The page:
Lois Raimondo was there when we were not. Here is some of what she saw and heard. 

In the months following the 9/11 attacks, Raimondo was a journalist in Afghanistan covering the U.S.-led offensive for The Washington Post, and in October 2003 she was on assignment for Smithsonian Magazine to document the war in Iraq. Raimondo, now an assistant professor and Shott Chair of Journalism in the Reed College of Media, chose not to embed with the U.S. military in Iraq, a decision that made her work more dangerous but led her to gain an understanding of the lives of individuals over the statements of groups. 

She’s been working toward understanding humanity’s perspectives since before she served as a translator for CBS News during President Ronald Reagan’s 1984 trip to China. At the time she was a graduate student living in a Chinese village where she collected folktales. A lifetime of listening led to the work shown here that focuses on people facing the immediate consequences of war, which is still relevant as the globe is enmeshed in the same conflicts.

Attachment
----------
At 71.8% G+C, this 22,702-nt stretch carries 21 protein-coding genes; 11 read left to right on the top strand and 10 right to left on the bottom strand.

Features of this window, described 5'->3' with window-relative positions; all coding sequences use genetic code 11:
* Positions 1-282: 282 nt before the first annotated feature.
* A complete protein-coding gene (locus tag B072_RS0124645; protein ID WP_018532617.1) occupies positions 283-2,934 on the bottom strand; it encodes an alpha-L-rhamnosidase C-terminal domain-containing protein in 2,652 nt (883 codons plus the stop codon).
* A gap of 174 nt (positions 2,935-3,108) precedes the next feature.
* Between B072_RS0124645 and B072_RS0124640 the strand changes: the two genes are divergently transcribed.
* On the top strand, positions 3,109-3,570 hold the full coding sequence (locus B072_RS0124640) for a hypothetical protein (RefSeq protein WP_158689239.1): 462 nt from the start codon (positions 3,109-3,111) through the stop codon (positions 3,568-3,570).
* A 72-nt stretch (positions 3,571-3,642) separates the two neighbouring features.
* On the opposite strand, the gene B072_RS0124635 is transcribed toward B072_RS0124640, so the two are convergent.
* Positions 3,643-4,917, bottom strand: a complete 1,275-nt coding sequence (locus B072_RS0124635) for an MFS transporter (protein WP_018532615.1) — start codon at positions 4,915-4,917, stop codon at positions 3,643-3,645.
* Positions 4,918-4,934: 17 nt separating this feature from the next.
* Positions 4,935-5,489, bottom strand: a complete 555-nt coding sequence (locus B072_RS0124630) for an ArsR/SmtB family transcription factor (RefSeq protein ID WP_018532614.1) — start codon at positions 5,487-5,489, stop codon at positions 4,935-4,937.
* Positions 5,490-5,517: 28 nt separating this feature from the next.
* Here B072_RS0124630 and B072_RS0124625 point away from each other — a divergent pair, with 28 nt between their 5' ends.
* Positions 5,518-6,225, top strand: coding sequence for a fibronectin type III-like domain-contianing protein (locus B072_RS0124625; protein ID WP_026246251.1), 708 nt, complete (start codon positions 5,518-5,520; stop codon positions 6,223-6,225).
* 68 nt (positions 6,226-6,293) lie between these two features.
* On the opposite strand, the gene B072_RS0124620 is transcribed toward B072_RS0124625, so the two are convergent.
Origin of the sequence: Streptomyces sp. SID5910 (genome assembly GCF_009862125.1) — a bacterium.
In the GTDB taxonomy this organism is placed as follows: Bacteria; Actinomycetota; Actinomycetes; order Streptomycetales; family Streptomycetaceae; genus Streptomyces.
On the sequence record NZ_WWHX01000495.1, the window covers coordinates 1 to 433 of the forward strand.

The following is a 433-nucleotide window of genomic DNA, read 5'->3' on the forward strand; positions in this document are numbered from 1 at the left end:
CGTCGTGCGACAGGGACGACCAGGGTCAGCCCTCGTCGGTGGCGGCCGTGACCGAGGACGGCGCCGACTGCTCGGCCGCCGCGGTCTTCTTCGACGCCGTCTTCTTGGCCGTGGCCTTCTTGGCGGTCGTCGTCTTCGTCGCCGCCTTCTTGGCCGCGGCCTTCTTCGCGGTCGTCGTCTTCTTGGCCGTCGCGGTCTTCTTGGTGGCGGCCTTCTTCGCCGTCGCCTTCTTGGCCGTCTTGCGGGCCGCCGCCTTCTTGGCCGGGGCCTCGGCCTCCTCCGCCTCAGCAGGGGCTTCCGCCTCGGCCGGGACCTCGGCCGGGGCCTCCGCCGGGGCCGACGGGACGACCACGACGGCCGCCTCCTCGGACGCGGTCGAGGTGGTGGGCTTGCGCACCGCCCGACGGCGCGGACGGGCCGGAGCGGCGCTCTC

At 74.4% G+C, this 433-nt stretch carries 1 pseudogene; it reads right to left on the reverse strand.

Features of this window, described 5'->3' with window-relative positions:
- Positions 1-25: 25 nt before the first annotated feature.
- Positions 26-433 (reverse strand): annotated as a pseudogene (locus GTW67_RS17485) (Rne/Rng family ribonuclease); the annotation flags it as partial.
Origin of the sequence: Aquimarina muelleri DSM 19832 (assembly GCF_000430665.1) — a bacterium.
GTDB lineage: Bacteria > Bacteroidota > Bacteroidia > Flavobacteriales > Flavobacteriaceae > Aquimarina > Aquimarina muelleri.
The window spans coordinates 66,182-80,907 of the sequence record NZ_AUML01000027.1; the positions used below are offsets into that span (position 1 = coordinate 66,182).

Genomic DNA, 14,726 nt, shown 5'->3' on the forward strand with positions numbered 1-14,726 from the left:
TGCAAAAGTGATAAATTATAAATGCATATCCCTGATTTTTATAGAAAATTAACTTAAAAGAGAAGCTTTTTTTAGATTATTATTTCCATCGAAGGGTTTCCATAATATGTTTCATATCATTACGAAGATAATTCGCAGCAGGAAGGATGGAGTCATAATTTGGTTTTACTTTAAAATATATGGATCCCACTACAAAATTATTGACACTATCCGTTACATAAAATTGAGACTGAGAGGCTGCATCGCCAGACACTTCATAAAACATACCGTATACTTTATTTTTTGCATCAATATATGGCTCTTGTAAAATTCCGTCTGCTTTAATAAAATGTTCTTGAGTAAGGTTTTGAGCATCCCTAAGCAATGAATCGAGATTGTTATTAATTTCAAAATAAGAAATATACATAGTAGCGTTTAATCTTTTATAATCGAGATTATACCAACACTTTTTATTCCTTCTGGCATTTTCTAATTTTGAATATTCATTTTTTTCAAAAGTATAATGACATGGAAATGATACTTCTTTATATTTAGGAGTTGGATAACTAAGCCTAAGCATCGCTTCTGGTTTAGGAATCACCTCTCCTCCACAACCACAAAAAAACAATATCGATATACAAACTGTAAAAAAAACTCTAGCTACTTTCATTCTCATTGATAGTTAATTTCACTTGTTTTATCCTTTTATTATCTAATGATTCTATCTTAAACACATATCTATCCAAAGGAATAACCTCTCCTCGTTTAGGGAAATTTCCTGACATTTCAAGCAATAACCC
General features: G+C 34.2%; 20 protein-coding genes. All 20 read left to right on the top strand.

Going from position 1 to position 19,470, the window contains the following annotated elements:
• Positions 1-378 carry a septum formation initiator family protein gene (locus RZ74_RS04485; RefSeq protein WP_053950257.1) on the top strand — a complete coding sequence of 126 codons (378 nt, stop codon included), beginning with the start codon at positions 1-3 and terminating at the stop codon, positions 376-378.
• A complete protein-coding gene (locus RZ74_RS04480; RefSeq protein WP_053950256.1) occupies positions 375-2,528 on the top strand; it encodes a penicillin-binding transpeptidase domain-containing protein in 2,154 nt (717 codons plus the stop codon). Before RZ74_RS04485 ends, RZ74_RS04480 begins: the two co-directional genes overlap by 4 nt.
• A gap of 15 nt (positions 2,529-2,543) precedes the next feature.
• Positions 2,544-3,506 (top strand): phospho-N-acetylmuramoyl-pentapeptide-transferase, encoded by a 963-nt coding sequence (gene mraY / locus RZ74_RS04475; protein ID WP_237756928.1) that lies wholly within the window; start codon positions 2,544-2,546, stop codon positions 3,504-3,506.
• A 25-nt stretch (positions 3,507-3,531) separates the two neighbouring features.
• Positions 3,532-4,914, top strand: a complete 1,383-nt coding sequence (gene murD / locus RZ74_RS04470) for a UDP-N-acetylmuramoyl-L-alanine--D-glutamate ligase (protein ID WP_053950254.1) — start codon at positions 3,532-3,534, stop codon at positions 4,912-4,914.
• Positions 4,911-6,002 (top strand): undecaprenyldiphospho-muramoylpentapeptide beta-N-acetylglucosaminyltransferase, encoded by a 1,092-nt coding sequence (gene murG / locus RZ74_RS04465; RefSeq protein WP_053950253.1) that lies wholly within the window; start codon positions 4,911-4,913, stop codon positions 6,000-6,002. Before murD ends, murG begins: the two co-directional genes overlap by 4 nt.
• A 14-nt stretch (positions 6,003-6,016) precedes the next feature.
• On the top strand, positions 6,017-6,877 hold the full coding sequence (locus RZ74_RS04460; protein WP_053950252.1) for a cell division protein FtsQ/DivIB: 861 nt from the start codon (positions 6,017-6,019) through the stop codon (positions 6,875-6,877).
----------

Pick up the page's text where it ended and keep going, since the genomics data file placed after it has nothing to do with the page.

Today, we as humans are still deciding what to do about the real dangers and visceral fears that surround us. In a time when political candidates have discussed “carpet bombing” and banning swaths of people from the U.S., Raimondo’s work is just as valuable a reminder as it was when it was first published — you can’t understand until you’ve listened.


“Introducing strangers, even enemies, through unguarded moments of other — the stillness of the frozen photographic moment — creates a safe space where mindfulness, curiosity and even compassion may grow.”
Lois Raimondo
Lois Raimondo